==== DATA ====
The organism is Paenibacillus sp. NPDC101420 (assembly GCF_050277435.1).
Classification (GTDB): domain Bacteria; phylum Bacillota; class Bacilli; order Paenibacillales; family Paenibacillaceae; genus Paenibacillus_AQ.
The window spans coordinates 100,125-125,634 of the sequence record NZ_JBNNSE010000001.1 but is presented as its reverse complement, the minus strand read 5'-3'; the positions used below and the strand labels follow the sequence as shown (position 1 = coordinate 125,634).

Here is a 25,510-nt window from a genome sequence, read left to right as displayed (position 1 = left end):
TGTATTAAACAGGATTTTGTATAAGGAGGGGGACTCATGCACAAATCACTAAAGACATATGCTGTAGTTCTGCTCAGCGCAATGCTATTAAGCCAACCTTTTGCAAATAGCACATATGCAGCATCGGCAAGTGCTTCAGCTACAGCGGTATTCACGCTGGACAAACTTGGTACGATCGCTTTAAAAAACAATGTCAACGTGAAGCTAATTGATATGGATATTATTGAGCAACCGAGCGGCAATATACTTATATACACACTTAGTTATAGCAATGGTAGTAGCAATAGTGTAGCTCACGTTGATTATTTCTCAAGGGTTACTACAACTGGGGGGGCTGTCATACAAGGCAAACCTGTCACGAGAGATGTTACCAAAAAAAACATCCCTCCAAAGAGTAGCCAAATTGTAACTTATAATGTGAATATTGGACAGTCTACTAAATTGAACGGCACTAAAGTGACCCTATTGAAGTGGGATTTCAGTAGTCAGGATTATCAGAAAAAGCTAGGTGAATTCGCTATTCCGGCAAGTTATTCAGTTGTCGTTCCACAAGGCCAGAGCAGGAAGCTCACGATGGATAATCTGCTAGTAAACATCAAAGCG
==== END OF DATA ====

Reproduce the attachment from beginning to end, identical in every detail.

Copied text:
The organism is Paenibacillus sp. NPDC101420 (assembly GCF_050277435.1).
Classification (GTDB): domain Bacteria; phylum Bacillota; class Bacilli; order Paenibacillales; family Paenibacillaceae; genus Paenibacillus_AQ.
The window spans coordinates 100,125-125,634 of the sequence record NZ_JBNNSE010000001.1 but is presented as its reverse complement, the minus strand read 5'-3'; the positions used below and the strand labels follow the sequence as shown (position 1 = coordinate 125,634).

Here is a 25,510-nt window from a genome sequence, read left to right as displayed (position 1 = left end):
TGTATTAAACAGGATTTTGTATAAGGAGGGGGACTCATGCACAAATCACTAAAGACATATGCTGTAGTTCTGCTCAGCGCAATGCTATTAAGCCAACCTTTTGCAAATAGCACATATGCAGCATCGGCAAGTGCTTCAGCTACAGCGGTATTCACGCTGGACAAACTTGGTACGATCGCTTTAAAAAACAATGTCAACGTGAAGCTAATTGATATGGATATTATTGAGCAACCGAGCGGCAATATACTTATATACACACTTAGTTATAGCAATGGTAGTAGCAATAGTGTAGCTCACGTTGATTATTTCTCAAGGGTTACTACAACTGGGGGGGCTGTCATACAAGGCAAACCTGTCACGAGAGATGTTACCAAAAAAAACATCCCTCCAAAGAGTAGCCAAATTGTAACTTATAATGTGAATATTGGACAGTCTACTAAATTGAACGGCACTAAAGTGACCCTATTGAAGTGGGATTTCAGTAGTCAGGATTATCAGAAAAAGCTAGGTGAATTCGCTATTCCGGCAAGTTATTCAGTTGTCGTTCCACAAGGCCAGAGCAGGAAGCTCACGATGGATAATCTGCTAGTAAACATCAAAGCG